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Welcome to IRV2. We have a Chinook RV B/B+ that includes heated tanks, good insulation and an engine block heater. Most have them standard. Ours is a 2005 Concourse, the last year of production and is 21 feet in length. This allows it readily fit in most parking spots. The fresh water tank is located inside the rig. That said, there can still be freezing risks with the shower drain and bathroom faucet on these units as they are exposed. Folks have addressed this with insulation or heat tape options. You will see advice on this site elsewhere on how folks cope with cold weather. I belong to a group who has owners that regularly use these down to 20 degrees or so with water on board but I've been more conservative and have the lines purged in the winter anyway. There are 4x4 versions of these rigs, known as the Baja model but they are hard to find. Mine has a 4" suspension lift and all terrain tires (include the snowflake symbol) on it already. They play well in the snow. They come standard with limited slip differentials and antilock brakes. Here are a few photos of our example.
One chapter ends, another begins

Here are some comments from an owner using them in the winter.
Chinook Concourse : Chinook Concourse Winter Driving

If you're ambitious, there are companies that will upgrade these rigs to 4x4 if you are so inclined. This is one near us that does them: 4x4 Camper Vans and 4x4 Motor Homes - By QuadVan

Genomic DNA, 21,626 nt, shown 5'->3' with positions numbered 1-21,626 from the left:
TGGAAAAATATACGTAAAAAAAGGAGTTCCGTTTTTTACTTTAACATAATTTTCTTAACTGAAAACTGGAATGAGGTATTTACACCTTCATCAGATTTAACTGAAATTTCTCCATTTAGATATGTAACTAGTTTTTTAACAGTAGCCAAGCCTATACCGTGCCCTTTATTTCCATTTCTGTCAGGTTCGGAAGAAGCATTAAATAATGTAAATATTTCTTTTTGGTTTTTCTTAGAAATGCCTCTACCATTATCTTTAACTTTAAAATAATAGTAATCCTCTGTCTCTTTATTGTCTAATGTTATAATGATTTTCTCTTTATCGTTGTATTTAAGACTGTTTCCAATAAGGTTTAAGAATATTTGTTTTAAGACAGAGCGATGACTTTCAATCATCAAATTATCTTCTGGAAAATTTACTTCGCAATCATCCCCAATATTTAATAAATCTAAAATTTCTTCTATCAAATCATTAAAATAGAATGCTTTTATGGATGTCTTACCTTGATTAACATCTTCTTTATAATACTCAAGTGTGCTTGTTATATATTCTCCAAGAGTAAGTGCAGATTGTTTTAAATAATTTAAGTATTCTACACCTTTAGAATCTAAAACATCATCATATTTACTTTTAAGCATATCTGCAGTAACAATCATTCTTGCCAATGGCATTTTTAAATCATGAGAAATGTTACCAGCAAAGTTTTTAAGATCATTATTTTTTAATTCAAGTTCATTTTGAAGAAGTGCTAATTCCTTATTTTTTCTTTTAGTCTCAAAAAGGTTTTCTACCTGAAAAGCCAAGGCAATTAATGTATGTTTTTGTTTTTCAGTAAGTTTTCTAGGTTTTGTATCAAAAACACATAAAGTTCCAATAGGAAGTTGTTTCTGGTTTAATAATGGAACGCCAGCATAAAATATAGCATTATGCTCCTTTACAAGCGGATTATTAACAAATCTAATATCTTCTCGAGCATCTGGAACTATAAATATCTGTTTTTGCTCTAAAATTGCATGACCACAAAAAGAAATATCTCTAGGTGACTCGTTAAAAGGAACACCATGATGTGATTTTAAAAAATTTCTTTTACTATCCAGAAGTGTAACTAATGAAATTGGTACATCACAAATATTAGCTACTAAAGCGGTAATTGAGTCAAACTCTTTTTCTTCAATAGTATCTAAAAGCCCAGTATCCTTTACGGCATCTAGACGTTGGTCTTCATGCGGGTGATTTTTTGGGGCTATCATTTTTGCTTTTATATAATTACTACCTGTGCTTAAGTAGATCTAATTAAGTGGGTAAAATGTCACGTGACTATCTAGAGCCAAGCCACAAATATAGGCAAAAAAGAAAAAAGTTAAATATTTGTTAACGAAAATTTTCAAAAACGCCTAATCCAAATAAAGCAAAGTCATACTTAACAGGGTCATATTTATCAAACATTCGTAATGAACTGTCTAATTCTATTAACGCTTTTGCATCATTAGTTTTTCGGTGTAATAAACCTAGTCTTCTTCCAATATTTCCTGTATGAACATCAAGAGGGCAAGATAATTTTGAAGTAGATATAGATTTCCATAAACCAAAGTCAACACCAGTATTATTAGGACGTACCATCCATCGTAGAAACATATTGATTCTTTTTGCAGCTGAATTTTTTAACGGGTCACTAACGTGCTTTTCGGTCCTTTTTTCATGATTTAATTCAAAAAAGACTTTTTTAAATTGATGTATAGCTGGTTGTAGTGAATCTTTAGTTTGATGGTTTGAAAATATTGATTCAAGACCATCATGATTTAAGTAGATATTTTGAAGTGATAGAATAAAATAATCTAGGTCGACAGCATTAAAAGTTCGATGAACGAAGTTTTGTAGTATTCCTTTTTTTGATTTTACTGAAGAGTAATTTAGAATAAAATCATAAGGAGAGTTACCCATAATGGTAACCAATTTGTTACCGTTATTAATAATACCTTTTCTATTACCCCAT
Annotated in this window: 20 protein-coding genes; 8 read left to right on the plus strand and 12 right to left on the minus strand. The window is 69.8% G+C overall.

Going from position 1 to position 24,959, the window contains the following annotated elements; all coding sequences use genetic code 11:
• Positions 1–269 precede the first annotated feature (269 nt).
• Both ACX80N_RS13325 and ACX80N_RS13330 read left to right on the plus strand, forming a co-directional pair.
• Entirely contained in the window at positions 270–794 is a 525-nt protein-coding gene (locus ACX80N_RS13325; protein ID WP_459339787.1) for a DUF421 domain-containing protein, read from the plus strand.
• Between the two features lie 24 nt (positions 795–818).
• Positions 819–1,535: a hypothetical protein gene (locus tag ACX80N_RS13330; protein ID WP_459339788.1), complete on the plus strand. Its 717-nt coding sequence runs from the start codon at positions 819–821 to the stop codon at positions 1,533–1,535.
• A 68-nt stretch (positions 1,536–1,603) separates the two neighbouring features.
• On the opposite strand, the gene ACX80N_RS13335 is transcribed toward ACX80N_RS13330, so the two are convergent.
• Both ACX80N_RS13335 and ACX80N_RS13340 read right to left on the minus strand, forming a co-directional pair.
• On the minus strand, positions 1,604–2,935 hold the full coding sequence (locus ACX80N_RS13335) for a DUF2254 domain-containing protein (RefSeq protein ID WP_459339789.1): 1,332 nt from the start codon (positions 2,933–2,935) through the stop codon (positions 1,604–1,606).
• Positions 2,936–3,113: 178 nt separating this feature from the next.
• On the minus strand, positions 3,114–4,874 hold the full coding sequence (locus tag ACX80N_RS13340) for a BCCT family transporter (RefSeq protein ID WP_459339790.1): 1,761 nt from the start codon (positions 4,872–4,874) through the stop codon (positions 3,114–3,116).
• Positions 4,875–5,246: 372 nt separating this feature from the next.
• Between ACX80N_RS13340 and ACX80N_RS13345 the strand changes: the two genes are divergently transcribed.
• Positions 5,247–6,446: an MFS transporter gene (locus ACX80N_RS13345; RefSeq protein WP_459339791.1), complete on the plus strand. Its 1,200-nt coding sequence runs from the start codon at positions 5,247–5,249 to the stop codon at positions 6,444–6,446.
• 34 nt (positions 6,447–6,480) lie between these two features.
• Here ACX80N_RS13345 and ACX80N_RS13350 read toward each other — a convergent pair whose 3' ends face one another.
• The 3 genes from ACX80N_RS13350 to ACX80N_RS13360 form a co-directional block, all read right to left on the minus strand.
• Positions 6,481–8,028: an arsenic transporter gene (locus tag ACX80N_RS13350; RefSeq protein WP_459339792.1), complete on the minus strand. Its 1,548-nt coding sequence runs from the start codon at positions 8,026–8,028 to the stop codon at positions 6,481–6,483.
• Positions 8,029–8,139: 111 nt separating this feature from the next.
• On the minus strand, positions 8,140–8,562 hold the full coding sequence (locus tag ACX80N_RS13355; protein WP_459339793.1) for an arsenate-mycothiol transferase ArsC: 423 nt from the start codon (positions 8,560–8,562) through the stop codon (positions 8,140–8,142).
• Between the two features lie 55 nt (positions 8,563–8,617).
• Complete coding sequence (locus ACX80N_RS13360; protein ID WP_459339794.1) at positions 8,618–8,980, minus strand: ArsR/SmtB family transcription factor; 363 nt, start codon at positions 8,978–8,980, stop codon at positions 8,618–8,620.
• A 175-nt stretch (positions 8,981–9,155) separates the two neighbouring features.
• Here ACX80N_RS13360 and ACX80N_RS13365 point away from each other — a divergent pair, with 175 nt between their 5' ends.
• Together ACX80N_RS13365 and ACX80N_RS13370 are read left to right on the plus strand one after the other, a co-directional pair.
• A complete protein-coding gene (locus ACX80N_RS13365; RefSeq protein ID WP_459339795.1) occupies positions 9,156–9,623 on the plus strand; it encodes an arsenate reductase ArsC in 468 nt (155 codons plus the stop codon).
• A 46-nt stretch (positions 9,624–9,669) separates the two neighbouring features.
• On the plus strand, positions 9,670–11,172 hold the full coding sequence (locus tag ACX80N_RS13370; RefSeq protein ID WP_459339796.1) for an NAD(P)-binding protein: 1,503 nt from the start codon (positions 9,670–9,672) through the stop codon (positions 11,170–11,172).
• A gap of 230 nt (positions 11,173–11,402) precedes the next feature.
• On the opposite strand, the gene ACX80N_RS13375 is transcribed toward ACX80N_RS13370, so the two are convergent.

For me, 4x4 is more of something for bragging rights that, while I would love to have it, I don't see needing due to how these handle in the snow.

We specifically chose the Chinook due to the quality of construction, reputation, good insulation, including thermopane windows, and the perfect size for us. The true fiberglass & insulated sides (built like a boat) assures that there isn't risk of condensation forming inside the walls like is possible in many B+ rigs that have the 1/8" fiberglass + block foam + luan plywood glued sandwich.

There are other good rigs out there as well. I'm just sharing my example.
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Old 03-14-2015, 05:54 AM   #13
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Welcome, glad to meet you!
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Old 03-14-2015, 06:36 AM   #14
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The only difference between a B+ and C is the front bunk. In my mind that is storage you lose by going to a B+. A "B" will downsize you to a basic van body so not much room. Some people love them but I find them very tight.

If the people you want to visit live in places with adequate parking something can usually be arranged to park at their house for a few days. Longer if they are not "in town". If they are in any kind of tight parking like a Condo complex you will be stuck with whatever you can find for a campground.

FWIW you seem to have a problem with deciding what you want. The best thing you can do is look for an older low cost model in reasonable shape with a floor plan you think you like. Buy in and drive it for a year and pass it on to the next learner. Until you have driven and lived in a MH for a while nothing we tell you will really make sense. It's like reading about how to ride a bicycle.